Born to Caribbean parents and raised in Long Island, Santana’s family moved to Florida when he was fifteen. He eventually transitioned to Southeastern University in pursuit of a music business degree. By this time, he was already experienced in making beats, having familiarized himself with Fruity Loops in his early teens. A California producer by the name of Errol Beats befriended him over AOL Instant Messenger conversations, and took him under his wing — teaching him how to market his music for sale online. “When I was 18, I was a freshman, I sold my first beat for like 50 bucks and I kind of just went from there.”
A drive to produce more music sprung out of this newly found source of validation and income. This evolved into a collaboration with close friend Patrick Hagen’s group A Sound Asleep, before teaming with Hagen under the name Apollo Poeta. Incepted in the midst of a semester studying at the Contemporary Music Center in Brentwood, Poeta helped mark Santana’s introduction to Nashville and later helped usher him into the DJ scene in Lakeland once he returned back home. The next two and a half years saw him springboard off the duo’s formulaic EDM and begin experimenting with a variety of new sounds and influences within the realm of electronic music. This period was essential in helping Santana reduce and refine his musical projects to a point where he could focus fully on his own production.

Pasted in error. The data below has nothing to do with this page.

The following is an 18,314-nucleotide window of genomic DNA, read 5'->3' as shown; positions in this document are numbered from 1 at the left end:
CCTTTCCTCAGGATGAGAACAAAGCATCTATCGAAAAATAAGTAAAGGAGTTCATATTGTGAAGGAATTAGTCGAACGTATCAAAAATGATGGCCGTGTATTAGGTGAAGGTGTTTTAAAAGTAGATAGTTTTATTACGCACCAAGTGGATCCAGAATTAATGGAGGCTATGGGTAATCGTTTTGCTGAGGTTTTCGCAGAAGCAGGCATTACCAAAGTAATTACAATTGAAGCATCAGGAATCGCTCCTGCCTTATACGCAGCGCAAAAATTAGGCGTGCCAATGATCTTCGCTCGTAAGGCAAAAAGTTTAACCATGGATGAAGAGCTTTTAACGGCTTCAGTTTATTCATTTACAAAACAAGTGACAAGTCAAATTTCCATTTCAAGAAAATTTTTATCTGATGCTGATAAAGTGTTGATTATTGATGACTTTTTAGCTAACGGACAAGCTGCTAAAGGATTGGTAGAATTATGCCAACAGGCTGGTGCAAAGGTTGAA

In the fall of 2011, Santana worked at a local Lakeland studio, where his education of recording and production really took hold. But throughout college and the years that followed his education wasn’t limited to the studio. For two and a half years he played keys with the hardcore band EliudinE, before connecting with indie rockers The Careful Ones. Already showcasing his stylistic flexibility, he began experimenting more with house music, mashups, and remixes.